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Mr. Letwin: I am grateful to the Financial Secretary for giving way, although I was actually chuntering from a sedentary position. However, I will ask him a question. Perhaps the hon. Gentleman should listen to a tape recording of his own remarks. Is he aware of just how "Yes, Ministerish" he sounds? If I had been the official charged with inventing every reason that I could think of--including reasons that I could barely think of--for rejecting the new clause, I could certainly not have come up with a better list than the one he has provided.

Mr. Timms: It would be classic "Yes, Minister" to introduce a new clause to do something when we do not quite know what we are trying to achieve. That would be a serious mistake and I could not support such a proposal. As I pointed out in yesterday's debate, the new clause sets out three groups which should be consulted. I can again assure hon. Members that we shall indeed consult representatives from all three of those groups.

Mr. Edward Davey: I am grateful to the Financial Secretary for giving way, especially as I was unable to be in the Chamber for all of the debate on the new clause. Will he confirm that the sustainability fund, which will produce the environmental improvements referred to in the new clause, is an intrinsic part of the levy? If he can

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confirm that, will he explain why he is going ahead with the levy even though he has not sorted out the sustainability fund?

Mr. Timms: The hon. Gentleman is confused. The sustainability levy is part of the package as it stands. It will have an initial value of £35 million and we are consulting on precisely how the fund will be applied and to what categories of use it will be put. The hon. Gentleman is mistaken: the fund will be in place from the introduction of the levy in April next year and does not depend on any of the mechanisms mentioned in the new clause.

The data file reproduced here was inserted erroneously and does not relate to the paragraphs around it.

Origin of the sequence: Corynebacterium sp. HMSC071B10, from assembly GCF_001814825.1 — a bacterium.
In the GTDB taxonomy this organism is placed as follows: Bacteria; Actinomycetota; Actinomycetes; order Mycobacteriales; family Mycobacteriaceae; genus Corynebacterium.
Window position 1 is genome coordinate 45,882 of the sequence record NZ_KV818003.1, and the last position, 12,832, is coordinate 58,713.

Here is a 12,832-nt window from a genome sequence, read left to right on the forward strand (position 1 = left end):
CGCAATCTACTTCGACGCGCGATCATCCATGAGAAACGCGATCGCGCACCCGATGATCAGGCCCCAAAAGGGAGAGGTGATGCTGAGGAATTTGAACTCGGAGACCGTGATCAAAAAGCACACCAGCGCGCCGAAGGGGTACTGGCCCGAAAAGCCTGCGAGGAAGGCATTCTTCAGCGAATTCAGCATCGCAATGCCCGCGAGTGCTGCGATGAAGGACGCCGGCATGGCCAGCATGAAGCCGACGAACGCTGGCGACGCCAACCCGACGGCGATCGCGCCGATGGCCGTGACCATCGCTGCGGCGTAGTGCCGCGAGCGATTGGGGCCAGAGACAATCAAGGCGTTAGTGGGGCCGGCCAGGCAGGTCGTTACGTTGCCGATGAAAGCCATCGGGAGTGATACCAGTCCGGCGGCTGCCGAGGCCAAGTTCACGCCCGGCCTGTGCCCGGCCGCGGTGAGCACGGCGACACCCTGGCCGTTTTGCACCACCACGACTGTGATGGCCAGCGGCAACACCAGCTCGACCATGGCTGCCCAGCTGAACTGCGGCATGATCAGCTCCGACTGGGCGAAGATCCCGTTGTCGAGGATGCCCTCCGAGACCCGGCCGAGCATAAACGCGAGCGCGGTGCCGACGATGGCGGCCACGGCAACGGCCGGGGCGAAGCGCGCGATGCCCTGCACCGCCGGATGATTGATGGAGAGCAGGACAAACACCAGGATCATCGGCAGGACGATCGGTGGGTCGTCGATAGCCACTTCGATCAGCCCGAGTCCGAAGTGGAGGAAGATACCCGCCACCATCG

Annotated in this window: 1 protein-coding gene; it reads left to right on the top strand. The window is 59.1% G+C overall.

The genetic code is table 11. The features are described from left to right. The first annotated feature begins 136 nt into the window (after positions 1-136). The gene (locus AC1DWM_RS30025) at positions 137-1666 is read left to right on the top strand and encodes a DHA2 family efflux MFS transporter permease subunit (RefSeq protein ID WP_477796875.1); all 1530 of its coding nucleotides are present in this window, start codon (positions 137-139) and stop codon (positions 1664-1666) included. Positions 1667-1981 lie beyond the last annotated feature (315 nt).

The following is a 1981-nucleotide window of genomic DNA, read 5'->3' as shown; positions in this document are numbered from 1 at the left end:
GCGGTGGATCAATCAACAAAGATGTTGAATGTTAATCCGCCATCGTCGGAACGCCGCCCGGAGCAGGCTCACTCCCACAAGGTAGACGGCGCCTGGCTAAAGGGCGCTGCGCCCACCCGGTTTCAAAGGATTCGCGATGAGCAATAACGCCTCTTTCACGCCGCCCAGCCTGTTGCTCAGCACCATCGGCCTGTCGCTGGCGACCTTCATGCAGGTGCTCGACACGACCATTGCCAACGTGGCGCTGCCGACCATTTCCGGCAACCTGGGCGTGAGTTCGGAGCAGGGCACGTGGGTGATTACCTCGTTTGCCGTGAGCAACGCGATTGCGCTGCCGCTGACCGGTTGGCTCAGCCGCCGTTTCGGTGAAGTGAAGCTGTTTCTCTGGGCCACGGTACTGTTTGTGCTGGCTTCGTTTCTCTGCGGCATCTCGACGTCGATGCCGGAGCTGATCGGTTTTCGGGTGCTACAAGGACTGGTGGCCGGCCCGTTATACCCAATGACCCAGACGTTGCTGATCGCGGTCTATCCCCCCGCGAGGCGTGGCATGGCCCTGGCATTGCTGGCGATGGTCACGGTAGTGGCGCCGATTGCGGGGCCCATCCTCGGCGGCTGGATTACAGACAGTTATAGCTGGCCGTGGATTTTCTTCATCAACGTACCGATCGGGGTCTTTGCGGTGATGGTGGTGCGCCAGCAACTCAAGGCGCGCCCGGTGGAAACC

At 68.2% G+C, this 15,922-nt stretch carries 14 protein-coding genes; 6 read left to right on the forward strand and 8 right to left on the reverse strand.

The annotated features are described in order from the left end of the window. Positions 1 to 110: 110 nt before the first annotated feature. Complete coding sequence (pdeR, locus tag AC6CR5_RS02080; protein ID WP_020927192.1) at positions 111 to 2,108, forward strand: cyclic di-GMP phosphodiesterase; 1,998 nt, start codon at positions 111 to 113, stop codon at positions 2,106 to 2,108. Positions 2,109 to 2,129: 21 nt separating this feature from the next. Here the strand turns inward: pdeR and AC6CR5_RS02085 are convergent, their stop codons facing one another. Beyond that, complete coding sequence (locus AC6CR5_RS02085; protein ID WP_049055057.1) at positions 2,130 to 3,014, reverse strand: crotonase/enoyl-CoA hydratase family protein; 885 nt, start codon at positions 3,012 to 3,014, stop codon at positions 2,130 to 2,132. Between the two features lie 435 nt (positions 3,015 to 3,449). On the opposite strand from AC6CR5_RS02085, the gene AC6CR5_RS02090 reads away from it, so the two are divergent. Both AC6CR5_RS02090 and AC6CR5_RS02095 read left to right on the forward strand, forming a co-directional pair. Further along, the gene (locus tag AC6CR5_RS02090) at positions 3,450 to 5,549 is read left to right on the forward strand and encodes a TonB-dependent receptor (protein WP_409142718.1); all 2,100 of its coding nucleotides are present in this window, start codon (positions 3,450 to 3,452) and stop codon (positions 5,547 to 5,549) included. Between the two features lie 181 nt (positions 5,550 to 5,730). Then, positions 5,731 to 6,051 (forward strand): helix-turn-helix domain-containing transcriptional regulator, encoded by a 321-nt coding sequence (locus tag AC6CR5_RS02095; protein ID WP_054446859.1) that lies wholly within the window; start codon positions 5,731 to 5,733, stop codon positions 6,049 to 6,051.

Mr. David Taylor: Will my hon. Friend confirm whether he is to consult the British Precast Concrete Federation, which makes a very powerful case in favour of the pre-cast concrete industry being treated in same way as the clay, silica sand and cement industries, all of which will not be covered by the aggregates tax?

Mr. Timms: I confirm that I have in the past week met representatives of the British Precast Concrete Federation. We had a useful discussion. We are consulting widely on the measures, as we always do.

Amendments Nos. 1 and 2 propose abolition of the levy. The Committee of the whole House considered that matter at the start of Committee stage and took a clear view that the aggregates levy should be in the Bill. I have no doubt that that view will, rightly, be repeated today. The levy is being introduced to address the significant environmental costs associated with quarrying and it will bring about environmental benefits, as I have described. The introduction of the levy and the associated cut in employers national insurance contributions will contribute to the Government's strategy, consistently applied, of shifting the burden of taxation from good things, such as employment, to bad things, such as environmental damage. That was the intention we set out in our 1997 statement of intent on environmental taxation and it is the approach that we have taken.

I am grateful to the hon. Member for West Dorset for confirming that a Conservative Government would not proceed with the reduction in employers national insurance contributions. We have also heard that the Conservatives would reverse the reduction in employers national insurance contributions associated with the climate change levy--0.3 per cent. in that case. In addition, the hon. Gentleman has made more clear the Conservatives' intentions regarding the 0.2 per cent. reduction in employers national insurance contributions associated with the landfill tax. I do not know precisely why the Conservatives want to pile up taxation on employment, but I am certain that our approach of shifting the burden of taxation away from employment is the right one. We shall continue to pursue it.

The levy will be revenue neutral for the Exchequer because all of the proceeds will be recycled through the reduction in employers national insurance contributions and the £35 million sustainability fund that will help to develop alternatives to primary aggregates extraction and help to redress the local impact of quarrying in communities that are affected by it.

Mr. Letwin: Will the Financial Secretary give now the undertaking that he refused to give earlier: that if his

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Government are fortunate enough to be re-elected, each and any subsequent increase in the aggregates levy will be accompanied by an equal and opposite reduction in national insurance contributions or some other tax?